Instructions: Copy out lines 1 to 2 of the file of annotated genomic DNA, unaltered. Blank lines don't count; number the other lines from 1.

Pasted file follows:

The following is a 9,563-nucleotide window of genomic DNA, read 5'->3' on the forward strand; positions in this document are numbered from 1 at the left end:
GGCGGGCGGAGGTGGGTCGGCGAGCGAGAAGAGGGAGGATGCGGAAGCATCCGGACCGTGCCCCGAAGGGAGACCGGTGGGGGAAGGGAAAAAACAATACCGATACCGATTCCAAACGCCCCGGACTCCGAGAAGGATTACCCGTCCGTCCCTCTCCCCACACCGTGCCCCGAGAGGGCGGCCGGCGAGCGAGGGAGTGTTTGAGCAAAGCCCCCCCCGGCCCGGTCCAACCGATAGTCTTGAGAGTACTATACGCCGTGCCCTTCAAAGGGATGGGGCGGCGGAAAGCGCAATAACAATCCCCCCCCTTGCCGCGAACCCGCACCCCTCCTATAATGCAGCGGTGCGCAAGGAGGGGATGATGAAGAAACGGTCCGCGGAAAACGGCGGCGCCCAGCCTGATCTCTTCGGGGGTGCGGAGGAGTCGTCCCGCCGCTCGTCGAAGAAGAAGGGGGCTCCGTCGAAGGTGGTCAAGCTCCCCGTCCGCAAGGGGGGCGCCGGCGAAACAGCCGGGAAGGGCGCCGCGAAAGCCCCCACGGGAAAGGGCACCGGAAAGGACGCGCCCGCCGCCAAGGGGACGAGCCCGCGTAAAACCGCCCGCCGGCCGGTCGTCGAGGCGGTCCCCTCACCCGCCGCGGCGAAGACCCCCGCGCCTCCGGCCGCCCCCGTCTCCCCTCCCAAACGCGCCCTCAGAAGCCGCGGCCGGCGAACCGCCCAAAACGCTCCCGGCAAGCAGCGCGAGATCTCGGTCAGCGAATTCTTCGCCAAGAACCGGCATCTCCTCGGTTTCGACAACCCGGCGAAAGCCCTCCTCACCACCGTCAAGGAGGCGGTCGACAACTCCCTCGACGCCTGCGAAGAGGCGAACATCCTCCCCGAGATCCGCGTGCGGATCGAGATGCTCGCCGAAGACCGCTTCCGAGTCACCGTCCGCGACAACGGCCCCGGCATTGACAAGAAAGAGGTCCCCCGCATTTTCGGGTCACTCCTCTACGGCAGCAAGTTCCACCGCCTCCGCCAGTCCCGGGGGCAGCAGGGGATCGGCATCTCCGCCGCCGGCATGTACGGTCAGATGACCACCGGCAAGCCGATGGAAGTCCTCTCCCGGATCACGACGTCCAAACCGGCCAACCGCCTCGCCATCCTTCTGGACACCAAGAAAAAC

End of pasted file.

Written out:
The following is a 9,563-nucleotide window of genomic DNA, read 5'->3' on the forward strand; positions in this document are numbered from 1 at the left end:
GGCGGGCGGAGGTGGGTCGGCGAGCGAGAAGAGGGAGGATGCGGAAGCATCCGGACCGTGCCCCGAAGGGAGACCGGTGGGGGAAGGGAAAAAACAATACCGATACCGATTCCAAACGCCCCGGACTCCGAGAAGGATTACCCGTCCGTCCCTCTCCCCACACCGTGCCCCGAGAGGGCGGCCGGCGAGCGAGGGAGTGTTTGAGCAAAGCCCCCCCCGGCCCGGTCCAACCGATAGTCTTGAGAGTACTATACGCCGTGCCCTTCAAAGGGATGGGGCGGCGGAAAGCGCAATAACAATCCCCCCCCTTGCCGCGAACCCGCACCCCTCCTATAATGCAGCGGTGCGCAAGGAGGGGATGATGAAGAAACGGTCCGCGGAAAACGGCGGCGCCCAGCCTGATCTCTTCGGGGGTGCGGAGGAGTCGTCCCGCCGCTCGTCGAAGAAGAAGGGGGCTCCGTCGAAGGTGGTCAAGCTCCCCGTCCGCAAGGGGGGCGCCGGCGAAACAGCCGGGAAGGGCGCCGCGAAAGCCCCCACGGGAAAGGGCACCGGAAAGGACGCGCCCGCCGCCAAGGGGACGAGCCCGCGTAAAACCGCCCGCCGGCCGGTCGTCGAGGCGGTCCCCTCACCCGCCGCGGCGAAGACCCCCGCGCCTCCGGCCGCCCCCGTCTCCCCTCCCAAACGCGCCCTCAGAAGCCGCGGCCGGCGAACCGCCCAAAACGCTCCCGGCAAGCAGCGCGAGATCTCGGTCAGCGAATTCTTCGCCAAGAACCGGCATCTCCTCGGTTTCGACAACCCGGCGAAAGCCCTCCTCACCACCGTCAAGGAGGCGGTCGACAACTCCCTCGACGCCTGCGAAGAGGCGAACATCCTCCCCGAGATCCGCGTGCGGATCGAGATGCTCGCCGAAGACCGCTTCCGAGTCACCGTCCGCGACAACGGCCCCGGCATTGACAAGAAAGAGGTCCCCCGCATTTTCGGGTCACTCCTCTACGGCAGCAAGTTCCACCGCCTCCGCCAGTCCCGGGGGCAGCAGGGGATCGGCATCTCCGCCGCCGGCATGTACGGTCAGATGACCACCGGCAAGCCGATGGAAGTCCTCTCCCGGATCACGACGTCCAAACCGGCCAACCGCCTCGCCATCCTTCTGGACACCAAGAAAAAC